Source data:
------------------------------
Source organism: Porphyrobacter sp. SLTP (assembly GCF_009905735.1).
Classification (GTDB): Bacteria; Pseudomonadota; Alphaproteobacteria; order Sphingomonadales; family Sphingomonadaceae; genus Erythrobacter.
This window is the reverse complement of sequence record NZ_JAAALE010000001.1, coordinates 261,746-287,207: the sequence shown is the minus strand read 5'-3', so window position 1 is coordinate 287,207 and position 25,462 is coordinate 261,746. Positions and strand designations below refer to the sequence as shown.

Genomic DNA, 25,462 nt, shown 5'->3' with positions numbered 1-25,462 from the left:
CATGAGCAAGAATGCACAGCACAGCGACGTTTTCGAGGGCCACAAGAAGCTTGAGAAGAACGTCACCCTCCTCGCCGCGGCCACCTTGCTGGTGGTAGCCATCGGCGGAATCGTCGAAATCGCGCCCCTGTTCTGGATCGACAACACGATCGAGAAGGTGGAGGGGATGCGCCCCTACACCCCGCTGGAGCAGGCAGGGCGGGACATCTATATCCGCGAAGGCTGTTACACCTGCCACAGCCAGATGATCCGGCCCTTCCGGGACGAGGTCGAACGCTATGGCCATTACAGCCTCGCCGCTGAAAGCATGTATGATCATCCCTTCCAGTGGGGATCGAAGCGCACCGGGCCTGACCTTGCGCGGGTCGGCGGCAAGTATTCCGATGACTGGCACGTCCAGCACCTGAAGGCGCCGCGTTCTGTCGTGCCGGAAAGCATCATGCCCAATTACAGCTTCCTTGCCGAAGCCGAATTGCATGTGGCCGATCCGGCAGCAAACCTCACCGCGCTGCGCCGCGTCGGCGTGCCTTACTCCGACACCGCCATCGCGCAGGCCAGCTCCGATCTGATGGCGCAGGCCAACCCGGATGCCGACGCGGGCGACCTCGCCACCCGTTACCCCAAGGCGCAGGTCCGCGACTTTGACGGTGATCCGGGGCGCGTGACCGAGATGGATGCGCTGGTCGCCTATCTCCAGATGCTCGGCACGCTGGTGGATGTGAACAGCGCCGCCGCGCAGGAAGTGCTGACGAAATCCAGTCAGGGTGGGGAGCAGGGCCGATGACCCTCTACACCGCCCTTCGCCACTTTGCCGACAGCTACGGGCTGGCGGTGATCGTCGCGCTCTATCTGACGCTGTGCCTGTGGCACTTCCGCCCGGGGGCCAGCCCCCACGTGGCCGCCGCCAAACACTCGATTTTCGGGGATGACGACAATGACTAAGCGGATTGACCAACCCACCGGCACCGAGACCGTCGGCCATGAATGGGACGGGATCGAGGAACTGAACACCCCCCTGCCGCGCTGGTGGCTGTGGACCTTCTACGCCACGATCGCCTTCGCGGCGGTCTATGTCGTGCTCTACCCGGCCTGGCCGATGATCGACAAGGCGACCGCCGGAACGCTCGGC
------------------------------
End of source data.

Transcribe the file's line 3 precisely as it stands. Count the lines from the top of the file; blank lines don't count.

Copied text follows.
This window is the reverse complement of sequence record NZ_JAAALE010000001.1, coordinates 261,746-287,207: the sequence shown is the minus strand read 5'-3', so window position 1 is coordinate 287,207 and position 25,462 is coordinate 261,746. Positions and strand designations below refer to the sequence as shown.